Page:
Stephen Harper might be representing Calgary Southwest, but his government hinges on Ontario – in the 2011 election, 73 of the CPC‘s 166 seats came from among Ontario’s 106 seats. Alberta contributes a paltry 27 (of its 28 seats) to the cause. This made me wonder, though I’m nigh-absolutely certain I’m not the first to wonder: Is it possible to win without winning Ontario – and therefore, from the runner-up perspective, win Ontario and not win in Canada overall? (Spoiler: Yes.)
In 2011, Ontario held 38.4% of our national population. Quebec is a distant second at 23.6%. If you didn’t get Ontario, can you win without Quebec? (Spoiler: Yes, but it’s vanishingly rare.) And finally, does getting both Ontario and Quebec ‘guarantee’ you’ll win? (Spoiler: Surprisingly, no.)
Deciding what constitutes a minority government is sometimes difficult: here’s a list of minority governments in Canada. I’m not going to spend much time distinguishing between minorities and majorities – for me, a plurality is a win. Even when it sort of isn’t.
Important note: The early elections were much different from today’s, both ethically and procedurally. I only talk about winning, not how the wins were won, if you follow me. Elections Canada has a web-book, A History of the Vote in Canada, whose second chapter talks about early elections and their questionable practices.
Ontario Winners who Didn’t Win it All & Other Stuff
In 1872 (election #2), the Liberals, unofficially under Edward Blake, took 48 seats in Ontario, while the designated Conservatives and Liberal-Conservatives took only 38, yet won 99 seats nationally to the Liberal’s 95, so John A. Macdonald remained in power. The Conservatives did take the Ontario popular vote, though: 37.8% to 35.3%.
In 1891 (election #7), Liberals under Wilfrid Laurier (we’ll get to him more in a second) led the popular vote in Ontario (49.1%), but won only 44/92 seats in Ontario and only 90/215 seats nationwide. Designated Conservatives and Liberal-Conservatives combined for 46 seats in Ontario with only 47.5% of the popular vote and won 117 seats nationwide. This was John A. Macdonald’s sixth and final election victory (only loss was in 1874) – he died in office later the same year and can be found on the $10 bill today. This 7th Canadian Parliament ended up being led by five different Prime Ministers! Well, technically Tupper never sat, so four. Still.
In 1896 (election #8), the Conservative/Liberal-Conservatives in Ontario won the popular vote 44.9% to the Liberal’s 40.5%, but only won 41 seats to the Liberal’s 43. The Liberals of Wilfrid Laurier (the $5 bill guy and the first francophone PM) won 117/213 nationwide and formed a majority government… eventually. Incumbent PM Charles Tupper initially refused to cede power, but Governor General Lord Aberdeen stopped the insanity. In defense of Tupper, his candidates did win the popular vote 48.17% to 41.37%, and he did have the theoretical right to try to keep his government going. But trying to govern without either a plurality or enough support to be a de facto majority seems insane to me. His 69 days as Prime Minister make for the shortest federal premiership in Canadian history, and, like John Turner and Kim Campbell, he never sat in Parliament while officially Prime Minister.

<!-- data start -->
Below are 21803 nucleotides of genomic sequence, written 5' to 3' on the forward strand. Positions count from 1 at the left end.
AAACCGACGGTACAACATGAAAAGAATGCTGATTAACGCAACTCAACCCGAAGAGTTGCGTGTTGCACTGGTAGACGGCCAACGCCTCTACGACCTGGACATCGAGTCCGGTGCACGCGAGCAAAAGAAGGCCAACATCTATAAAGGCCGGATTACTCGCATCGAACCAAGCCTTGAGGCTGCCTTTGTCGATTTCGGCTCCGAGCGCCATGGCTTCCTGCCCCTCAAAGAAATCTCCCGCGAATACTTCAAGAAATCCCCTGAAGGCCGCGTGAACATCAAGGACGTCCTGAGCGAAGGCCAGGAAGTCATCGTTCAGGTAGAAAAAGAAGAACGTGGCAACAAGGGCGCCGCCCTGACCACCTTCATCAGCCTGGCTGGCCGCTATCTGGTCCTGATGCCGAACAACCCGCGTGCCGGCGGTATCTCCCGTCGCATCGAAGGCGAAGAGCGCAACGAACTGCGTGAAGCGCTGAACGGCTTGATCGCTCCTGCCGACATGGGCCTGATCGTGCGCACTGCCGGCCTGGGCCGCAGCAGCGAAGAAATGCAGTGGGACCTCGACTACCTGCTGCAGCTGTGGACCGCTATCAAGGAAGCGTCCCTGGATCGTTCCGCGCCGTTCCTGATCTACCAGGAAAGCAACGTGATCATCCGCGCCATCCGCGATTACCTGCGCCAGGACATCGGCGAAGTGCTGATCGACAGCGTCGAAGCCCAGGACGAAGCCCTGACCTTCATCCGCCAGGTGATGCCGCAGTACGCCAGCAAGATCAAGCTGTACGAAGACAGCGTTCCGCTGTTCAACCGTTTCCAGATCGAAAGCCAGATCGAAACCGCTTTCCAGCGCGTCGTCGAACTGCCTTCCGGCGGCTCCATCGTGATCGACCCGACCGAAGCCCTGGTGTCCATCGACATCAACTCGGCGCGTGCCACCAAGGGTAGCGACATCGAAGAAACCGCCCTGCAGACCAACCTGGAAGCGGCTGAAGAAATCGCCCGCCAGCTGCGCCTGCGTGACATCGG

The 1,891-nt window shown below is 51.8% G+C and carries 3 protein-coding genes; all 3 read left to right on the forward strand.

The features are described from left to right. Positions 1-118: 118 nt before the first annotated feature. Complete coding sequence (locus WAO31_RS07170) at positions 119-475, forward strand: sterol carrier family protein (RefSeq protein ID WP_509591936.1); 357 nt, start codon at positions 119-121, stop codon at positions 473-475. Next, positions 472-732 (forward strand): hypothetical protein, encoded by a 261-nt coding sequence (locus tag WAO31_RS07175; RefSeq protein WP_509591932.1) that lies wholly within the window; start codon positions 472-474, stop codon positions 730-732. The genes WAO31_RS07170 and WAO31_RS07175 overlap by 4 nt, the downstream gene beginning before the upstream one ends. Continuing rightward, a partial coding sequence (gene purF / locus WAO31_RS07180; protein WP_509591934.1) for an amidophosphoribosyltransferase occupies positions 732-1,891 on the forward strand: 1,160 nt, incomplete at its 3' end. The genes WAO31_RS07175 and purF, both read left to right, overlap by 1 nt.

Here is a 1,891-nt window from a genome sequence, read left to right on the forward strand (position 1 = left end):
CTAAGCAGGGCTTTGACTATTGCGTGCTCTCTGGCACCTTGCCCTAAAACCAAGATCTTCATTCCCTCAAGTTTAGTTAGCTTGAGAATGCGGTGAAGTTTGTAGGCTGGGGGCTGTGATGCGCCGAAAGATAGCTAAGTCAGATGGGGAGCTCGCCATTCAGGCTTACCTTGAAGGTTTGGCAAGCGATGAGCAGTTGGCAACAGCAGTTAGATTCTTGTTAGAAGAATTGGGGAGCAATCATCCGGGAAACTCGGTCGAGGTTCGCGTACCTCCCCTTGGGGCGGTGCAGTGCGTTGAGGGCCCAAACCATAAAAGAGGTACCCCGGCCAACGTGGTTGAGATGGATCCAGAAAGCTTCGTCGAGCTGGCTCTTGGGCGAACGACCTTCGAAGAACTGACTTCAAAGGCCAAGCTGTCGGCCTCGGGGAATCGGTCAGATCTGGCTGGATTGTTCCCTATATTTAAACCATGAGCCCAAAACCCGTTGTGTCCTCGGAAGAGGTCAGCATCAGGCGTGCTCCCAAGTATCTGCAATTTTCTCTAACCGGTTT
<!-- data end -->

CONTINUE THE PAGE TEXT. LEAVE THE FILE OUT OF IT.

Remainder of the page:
In 1900, Laurier’s Liberals won a second consecutive majority with 128/213 seats, but failed to win the seat count or popular vote in Ontario: 34 seats to 54, 46.7% to 48.7%. They kicked butt generally, though, winning 50.3% of the nationwide popular vote. This is the first election where the overall winner didn’t get either the seats or popular vote in Ontario. The Conservatives were led by Tupper.
Similar story in 1904: Laurier’s Liberals won a third consecutive majority with 137/214 seats while failing to win the seat count or popular vote in Ontario: 37 seats to 47 (of 86 seats now, not 92), 47.5% to 48.4%. They won a majority of the popular vote once again, bringing in 50.9%. The Conservatives were led by Robert Borden (we’ll hear more from him).
And in 1908 they roll on still: a fourth consecutive majority with 133/221 seats, still failing to win the seat count or popular vote in Ontario: 37 seats to 47, 45.0% to 50.7%. Borden continued to lead the Conservatives.
Robert Borden, a Conservative (but a Liberal until 1891), was Prime Minister from 1911 through 1920 and always won Ontario for his premierships. I mention him here because he’s on the $100 bill and I mention the other three PMs on our drug money. He presided during a serious altercation in Europe in which we lost 67,000 people. (Newfoundland, then a separate Dominion, lost at least 1,300. Edward Morris was their Prime Minister.) For the 1917 election, Borden had formed the pro-conscription Unionist Party, which some pro-conscription Liberals joined (but not Laurier, who was opposed to conscription).